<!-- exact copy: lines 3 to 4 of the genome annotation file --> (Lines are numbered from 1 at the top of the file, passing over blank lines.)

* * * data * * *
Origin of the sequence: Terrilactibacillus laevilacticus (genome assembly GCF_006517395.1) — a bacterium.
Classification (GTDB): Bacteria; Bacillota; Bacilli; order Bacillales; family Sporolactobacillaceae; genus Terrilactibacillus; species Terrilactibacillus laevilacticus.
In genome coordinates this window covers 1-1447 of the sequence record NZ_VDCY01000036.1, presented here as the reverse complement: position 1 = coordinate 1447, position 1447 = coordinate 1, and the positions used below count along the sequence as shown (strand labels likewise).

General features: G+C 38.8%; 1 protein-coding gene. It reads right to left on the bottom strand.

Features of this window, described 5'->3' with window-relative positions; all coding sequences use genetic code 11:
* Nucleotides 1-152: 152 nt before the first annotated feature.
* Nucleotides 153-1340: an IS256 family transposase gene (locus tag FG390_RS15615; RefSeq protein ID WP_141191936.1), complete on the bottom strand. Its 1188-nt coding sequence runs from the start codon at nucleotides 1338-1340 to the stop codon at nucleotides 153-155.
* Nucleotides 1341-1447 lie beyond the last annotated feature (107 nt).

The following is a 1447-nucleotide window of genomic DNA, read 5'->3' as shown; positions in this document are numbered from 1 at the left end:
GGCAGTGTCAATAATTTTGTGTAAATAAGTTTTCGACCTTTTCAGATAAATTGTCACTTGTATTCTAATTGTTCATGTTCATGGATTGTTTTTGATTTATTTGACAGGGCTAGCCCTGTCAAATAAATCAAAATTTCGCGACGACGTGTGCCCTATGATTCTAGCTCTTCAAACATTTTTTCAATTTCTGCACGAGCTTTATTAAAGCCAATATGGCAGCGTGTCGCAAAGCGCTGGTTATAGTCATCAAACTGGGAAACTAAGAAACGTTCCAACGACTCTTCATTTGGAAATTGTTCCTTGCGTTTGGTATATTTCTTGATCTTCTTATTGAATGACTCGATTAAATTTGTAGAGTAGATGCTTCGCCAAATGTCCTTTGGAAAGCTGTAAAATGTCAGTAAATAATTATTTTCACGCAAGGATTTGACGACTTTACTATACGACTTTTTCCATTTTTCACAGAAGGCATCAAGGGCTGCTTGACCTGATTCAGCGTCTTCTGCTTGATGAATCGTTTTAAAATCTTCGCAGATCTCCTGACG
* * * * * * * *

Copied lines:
In genome coordinates this window covers 1-1447 of the sequence record NZ_VDCY01000036.1, presented here as the reverse complement: position 1 = coordinate 1447, position 1447 = coordinate 1, and the positions used below count along the sequence as shown (strand labels likewise).

General features: G+C 38.8%; 1 protein-coding gene. It reads right to left on the bottom strand.